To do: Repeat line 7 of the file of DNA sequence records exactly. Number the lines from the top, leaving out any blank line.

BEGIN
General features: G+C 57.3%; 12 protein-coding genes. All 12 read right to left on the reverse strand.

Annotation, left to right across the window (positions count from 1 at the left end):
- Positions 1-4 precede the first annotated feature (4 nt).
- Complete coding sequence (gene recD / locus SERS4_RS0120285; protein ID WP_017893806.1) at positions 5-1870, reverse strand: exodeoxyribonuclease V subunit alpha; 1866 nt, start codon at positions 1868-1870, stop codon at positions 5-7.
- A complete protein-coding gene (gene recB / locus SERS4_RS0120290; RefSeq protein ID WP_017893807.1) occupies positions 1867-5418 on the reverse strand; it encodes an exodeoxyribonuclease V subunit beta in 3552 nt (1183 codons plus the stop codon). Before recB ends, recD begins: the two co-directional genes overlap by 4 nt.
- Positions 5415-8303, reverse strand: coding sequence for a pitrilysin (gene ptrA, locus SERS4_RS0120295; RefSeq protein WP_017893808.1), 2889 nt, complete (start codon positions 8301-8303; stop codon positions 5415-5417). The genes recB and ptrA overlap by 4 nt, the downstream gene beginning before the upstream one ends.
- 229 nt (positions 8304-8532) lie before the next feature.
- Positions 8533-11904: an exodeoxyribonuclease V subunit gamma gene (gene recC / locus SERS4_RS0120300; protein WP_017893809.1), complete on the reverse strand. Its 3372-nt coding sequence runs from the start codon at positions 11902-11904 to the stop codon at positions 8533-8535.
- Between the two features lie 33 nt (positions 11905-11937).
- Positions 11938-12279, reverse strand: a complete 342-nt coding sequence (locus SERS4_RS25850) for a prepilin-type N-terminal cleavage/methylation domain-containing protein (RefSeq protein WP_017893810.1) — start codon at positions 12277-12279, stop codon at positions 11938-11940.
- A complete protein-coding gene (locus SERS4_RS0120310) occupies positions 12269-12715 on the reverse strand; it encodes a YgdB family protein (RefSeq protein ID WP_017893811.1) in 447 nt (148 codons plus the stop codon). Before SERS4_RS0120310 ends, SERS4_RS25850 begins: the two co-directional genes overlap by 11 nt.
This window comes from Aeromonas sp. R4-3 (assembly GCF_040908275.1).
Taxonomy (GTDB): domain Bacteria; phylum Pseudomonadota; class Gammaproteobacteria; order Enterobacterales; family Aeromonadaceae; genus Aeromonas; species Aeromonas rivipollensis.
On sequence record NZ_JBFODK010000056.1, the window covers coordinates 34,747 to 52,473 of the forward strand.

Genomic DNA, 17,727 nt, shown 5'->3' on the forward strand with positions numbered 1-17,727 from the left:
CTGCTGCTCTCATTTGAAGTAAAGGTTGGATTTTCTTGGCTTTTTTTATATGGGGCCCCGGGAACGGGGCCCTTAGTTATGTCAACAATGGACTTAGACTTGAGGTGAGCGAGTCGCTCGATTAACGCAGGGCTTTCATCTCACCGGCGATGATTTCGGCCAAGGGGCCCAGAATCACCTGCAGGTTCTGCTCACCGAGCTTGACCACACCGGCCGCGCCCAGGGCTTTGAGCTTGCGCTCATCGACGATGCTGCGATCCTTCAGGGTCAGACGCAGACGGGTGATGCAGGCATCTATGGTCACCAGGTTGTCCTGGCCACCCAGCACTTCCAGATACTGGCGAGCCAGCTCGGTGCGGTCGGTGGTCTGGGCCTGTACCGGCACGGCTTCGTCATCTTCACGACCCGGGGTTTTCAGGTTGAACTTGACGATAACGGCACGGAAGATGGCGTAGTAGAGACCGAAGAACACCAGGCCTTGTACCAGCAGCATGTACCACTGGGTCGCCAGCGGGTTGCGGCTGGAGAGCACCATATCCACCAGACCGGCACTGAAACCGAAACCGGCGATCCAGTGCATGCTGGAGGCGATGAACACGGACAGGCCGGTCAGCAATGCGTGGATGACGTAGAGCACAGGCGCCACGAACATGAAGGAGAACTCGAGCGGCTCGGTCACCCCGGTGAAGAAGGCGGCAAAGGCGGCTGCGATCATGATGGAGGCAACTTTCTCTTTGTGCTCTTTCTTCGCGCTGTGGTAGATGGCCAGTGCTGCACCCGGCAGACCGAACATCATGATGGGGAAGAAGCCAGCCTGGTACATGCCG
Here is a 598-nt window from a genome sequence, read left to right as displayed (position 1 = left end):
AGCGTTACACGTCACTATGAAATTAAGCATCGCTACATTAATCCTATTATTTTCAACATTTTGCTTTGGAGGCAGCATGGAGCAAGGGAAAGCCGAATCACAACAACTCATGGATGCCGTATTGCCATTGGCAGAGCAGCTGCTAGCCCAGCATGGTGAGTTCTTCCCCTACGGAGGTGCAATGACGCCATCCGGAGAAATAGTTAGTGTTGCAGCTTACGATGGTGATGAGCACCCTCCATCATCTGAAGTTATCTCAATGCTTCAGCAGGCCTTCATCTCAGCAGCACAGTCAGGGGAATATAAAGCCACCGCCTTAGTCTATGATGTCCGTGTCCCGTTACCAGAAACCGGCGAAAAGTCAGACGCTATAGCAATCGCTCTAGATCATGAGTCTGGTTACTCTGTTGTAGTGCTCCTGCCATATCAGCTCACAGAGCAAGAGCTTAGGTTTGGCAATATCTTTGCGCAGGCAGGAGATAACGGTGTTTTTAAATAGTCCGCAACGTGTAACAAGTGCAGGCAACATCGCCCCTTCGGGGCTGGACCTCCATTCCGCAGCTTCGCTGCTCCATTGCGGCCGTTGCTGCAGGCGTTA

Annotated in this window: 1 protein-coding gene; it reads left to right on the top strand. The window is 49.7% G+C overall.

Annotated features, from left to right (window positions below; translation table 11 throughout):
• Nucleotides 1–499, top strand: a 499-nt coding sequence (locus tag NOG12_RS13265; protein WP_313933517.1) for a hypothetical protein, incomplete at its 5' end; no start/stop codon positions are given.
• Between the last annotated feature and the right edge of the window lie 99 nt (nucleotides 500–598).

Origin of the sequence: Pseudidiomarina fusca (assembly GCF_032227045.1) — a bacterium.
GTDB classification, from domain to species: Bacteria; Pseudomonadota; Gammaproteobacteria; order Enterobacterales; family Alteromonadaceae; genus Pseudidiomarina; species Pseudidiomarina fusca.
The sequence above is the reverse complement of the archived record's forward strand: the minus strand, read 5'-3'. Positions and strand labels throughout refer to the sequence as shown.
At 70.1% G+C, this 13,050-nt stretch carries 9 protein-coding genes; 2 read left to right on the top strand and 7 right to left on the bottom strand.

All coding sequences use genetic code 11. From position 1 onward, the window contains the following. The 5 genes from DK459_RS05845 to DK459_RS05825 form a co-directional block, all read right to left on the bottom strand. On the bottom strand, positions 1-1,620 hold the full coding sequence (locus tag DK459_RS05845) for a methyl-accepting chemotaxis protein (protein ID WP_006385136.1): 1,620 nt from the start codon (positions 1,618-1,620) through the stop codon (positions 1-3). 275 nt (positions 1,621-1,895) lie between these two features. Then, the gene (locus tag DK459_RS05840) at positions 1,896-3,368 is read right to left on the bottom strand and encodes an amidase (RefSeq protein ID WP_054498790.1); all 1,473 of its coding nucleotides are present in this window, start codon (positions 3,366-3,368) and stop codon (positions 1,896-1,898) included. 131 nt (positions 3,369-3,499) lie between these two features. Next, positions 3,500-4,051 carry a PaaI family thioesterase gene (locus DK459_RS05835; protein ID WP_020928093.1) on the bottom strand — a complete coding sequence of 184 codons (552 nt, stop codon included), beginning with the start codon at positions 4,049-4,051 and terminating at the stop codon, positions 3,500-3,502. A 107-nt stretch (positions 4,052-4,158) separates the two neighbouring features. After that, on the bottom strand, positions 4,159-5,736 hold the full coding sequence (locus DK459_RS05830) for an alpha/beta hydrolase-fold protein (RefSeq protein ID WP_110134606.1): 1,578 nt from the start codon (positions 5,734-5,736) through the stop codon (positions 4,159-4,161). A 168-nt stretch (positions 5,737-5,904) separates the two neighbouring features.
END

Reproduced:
- 229 nt (positions 8304-8532) lie before the next feature.